Lingering Obama-Era Move at CFPB Now Threatens Credit Markets

By Ken Blackwell Published on June 14, 2019

As college graduates have their commencement celebrations, they hope their hard work will pay off. After all, the booming Trump economy has record low unemployment. There are countless opportunities for entrepreneurship and success.

There is one reason why those dreams may never get off the ground: crushing school debt. There are more than 44 million borrowers in America who collectively owe $1.5 trillion. Because of these loans, young adults are putting off essential milestones in life. They’re putting off buying a home and getting married. They’re also not accumulating savings.

They have been saddled with debt by a higher education industrial complex. We can thank the Federal Government. Now, thanks to some Obama Administration decisions, the problem might become even worse!

The NCMSLT Trusts

Before his campaign for Governor of Ohio, Richard Cordray was an Obama administration holdover. He was running the Consumer Financial Protection Bureau (CFPB). What we are now learning is Cordray likely exceeded the scope of his authority with a proposed “consent judgment” in September 2017. This was against the National Collegiate Master Student Loan Trusts (NCMSLT). This decision deserves more attention. It threatens the Trump economic boom by potentially hurting America’s financial marketplace. It could also freeze the credit industry.

The NCMSLT Trusts are passive investors who own $12 billion of student loan assets. These assets originated in several banks — such as Bank of America and JPMorgan Chase — more than a decade ago. Pension plans in insurance companies subsequently financed them through securitization capital markets transactions. Securitization helps the economy because it helps investors to fund consumer and student loans. It also lowers interest rates for borrowers.

A Classic D.C. Swamp Move

The CFPB made allegations about debt collection servicers on past due student loan balances. This happened under Cordray’s direction. But instead of going after those debt collectors, they decided to also go after the NCMSLT itself, without any statutory authority to do so.

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Cordray’s decision was a classic D.C. swamp move. Cordray presenting a facade of being tough on debt collectors. Yet he put major Obama donor Donald Uderitz in a unique position to shut out other investors and take control over them. Uderitz is the founder of a hedge fund with equity ownership of the NCMSLT. CFPB turned over access and control of the student loan debt services to Uderitz. They allowed him to make a hefty income from something that would have otherwise not have been profitable. Cordray’s actions are what real cronyism and collusion look like.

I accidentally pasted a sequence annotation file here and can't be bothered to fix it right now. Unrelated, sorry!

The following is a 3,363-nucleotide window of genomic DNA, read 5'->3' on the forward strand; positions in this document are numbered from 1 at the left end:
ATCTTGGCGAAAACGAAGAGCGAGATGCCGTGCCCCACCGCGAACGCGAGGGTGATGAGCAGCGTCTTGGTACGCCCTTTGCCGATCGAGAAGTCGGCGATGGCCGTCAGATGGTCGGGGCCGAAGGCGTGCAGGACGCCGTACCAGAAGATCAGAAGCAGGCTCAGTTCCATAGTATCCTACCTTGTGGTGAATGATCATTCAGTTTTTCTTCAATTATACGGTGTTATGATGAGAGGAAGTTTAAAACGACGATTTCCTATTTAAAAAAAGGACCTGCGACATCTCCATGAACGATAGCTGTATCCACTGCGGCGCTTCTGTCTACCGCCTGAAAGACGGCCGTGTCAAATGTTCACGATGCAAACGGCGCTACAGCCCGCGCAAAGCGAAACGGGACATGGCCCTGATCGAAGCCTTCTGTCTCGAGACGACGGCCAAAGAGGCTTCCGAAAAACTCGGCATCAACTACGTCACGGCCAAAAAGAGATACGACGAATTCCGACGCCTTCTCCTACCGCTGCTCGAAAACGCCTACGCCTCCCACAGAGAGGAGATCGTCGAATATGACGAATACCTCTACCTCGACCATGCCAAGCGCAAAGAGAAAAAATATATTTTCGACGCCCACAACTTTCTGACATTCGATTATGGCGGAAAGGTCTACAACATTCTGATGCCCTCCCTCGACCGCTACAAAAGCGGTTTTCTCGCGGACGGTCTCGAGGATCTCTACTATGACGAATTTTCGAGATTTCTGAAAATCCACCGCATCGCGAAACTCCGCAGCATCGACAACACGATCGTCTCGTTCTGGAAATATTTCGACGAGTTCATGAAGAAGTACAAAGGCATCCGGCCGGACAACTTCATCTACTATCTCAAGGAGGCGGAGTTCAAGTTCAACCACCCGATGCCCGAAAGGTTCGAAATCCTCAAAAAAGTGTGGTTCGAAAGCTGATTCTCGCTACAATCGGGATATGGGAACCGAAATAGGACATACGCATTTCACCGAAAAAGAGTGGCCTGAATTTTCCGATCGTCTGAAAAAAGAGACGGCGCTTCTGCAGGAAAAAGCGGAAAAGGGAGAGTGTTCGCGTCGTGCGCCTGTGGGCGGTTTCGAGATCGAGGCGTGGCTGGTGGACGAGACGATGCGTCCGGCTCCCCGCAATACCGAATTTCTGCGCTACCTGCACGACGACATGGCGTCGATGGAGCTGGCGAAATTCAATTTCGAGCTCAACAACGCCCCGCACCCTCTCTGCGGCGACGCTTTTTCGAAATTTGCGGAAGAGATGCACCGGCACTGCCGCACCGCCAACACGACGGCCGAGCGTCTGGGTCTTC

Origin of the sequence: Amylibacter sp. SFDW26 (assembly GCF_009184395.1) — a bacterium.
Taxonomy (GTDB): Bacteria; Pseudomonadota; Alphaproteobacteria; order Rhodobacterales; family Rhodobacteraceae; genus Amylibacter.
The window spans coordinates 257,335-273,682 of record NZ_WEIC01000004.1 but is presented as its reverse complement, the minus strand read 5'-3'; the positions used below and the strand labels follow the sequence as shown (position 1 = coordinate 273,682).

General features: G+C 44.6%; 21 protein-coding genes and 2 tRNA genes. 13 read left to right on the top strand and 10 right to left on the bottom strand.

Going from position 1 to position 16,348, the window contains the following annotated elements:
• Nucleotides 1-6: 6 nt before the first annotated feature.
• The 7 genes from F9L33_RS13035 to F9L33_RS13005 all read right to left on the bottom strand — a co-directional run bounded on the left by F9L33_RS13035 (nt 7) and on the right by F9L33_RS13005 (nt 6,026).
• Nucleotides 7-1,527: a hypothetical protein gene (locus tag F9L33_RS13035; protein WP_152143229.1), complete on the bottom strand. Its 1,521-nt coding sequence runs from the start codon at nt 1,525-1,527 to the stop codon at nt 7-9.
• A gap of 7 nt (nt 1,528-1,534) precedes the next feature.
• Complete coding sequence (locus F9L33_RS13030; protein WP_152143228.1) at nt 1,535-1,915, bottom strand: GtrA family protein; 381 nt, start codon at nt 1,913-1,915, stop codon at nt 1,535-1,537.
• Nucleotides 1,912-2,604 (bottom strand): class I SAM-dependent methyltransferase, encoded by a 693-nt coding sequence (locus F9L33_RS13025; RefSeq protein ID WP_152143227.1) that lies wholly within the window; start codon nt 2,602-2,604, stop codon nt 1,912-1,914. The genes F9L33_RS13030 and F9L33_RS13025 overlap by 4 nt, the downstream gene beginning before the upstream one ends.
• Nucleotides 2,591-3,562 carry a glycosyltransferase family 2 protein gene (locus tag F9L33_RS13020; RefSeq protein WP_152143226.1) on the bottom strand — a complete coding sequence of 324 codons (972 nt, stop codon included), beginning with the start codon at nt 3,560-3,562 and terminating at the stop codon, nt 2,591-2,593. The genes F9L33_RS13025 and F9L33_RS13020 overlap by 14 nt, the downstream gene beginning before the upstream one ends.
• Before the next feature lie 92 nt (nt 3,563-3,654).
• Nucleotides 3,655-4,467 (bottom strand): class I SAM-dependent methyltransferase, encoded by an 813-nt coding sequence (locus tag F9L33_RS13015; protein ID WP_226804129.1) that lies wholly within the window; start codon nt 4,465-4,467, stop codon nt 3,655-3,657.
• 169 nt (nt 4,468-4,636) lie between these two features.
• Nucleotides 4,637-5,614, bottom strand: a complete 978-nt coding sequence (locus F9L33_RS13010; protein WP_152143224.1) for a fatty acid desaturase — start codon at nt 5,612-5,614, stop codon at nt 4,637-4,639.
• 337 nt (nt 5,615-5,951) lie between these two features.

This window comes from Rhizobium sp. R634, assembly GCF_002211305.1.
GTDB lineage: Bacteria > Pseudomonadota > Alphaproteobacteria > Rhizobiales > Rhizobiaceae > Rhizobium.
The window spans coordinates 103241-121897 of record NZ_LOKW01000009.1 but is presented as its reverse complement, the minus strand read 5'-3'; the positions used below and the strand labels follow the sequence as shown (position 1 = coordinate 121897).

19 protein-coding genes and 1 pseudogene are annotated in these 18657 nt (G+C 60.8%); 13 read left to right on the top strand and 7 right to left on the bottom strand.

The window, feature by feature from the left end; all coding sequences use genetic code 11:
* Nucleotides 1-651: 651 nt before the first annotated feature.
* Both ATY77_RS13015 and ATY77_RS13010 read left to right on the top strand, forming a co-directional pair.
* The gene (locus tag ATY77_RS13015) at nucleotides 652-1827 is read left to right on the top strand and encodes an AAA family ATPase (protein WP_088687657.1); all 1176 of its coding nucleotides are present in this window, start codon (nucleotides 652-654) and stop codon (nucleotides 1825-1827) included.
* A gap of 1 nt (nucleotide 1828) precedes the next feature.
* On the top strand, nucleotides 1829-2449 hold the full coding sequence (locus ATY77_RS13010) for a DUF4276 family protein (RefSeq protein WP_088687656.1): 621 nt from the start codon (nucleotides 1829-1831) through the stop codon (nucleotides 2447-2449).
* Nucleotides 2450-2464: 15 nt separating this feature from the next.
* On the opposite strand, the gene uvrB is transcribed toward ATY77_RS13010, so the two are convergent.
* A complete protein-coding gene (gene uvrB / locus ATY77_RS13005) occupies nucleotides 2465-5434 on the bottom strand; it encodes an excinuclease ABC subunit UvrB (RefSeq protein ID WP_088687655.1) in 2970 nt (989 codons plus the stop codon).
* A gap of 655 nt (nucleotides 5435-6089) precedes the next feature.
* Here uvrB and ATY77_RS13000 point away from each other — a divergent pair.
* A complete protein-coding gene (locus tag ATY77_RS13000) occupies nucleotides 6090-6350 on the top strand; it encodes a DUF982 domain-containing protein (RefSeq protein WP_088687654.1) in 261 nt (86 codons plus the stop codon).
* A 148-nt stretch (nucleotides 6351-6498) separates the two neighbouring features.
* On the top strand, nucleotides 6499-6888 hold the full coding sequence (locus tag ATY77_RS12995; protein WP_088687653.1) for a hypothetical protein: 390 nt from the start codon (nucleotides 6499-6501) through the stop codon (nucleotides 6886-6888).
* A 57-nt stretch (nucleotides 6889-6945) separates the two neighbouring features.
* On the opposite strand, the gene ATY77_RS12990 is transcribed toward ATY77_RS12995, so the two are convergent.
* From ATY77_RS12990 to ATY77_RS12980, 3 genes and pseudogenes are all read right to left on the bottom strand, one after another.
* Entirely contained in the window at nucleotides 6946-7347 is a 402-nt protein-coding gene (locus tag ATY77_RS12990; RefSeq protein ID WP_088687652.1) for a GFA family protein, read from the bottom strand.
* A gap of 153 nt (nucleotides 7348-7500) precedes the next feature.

Obama-Era Consent Judgment

As Breitbart’s Sean Moran reported, House Republicans are speaking out against CFPB’s alarming actions against the NCMSLT. Reps. Sean Duffy (R-WI), Lee Zeldin (R-NY), and Ted Budd (R-SC) sent a letter to CFPB Director Kathy Kraninger. They urged her to withdraw the Obama-era consent judgment. They noted the actions would “penalize innocent actors, including pensions plans, retirement plans, and by extension the consumers that have entrusted their savings to them, for a third party’s alleged misconduct.”

Director Kraninger is a capable and experienced leader. She has demonstrated a commitment to efficient and limited government. She should keep working to return the CFPB is an institution that abides by our Constitution.

Strong and stable credit markets are essential to economic growth. It’s time for Director Kraninger to withdraw the consent judgment. This will help prevent rising student loan interest rates. It will also protect the structural integrity of our capital markets before it’s too late. 


Ken Blackwell served as the mayor of Cincinnati, Ohio, the Ohio State Treasurer, and Ohio Secretary of State. He currently serves on the board of directors for Club for Growth and National Taxpayer Union.

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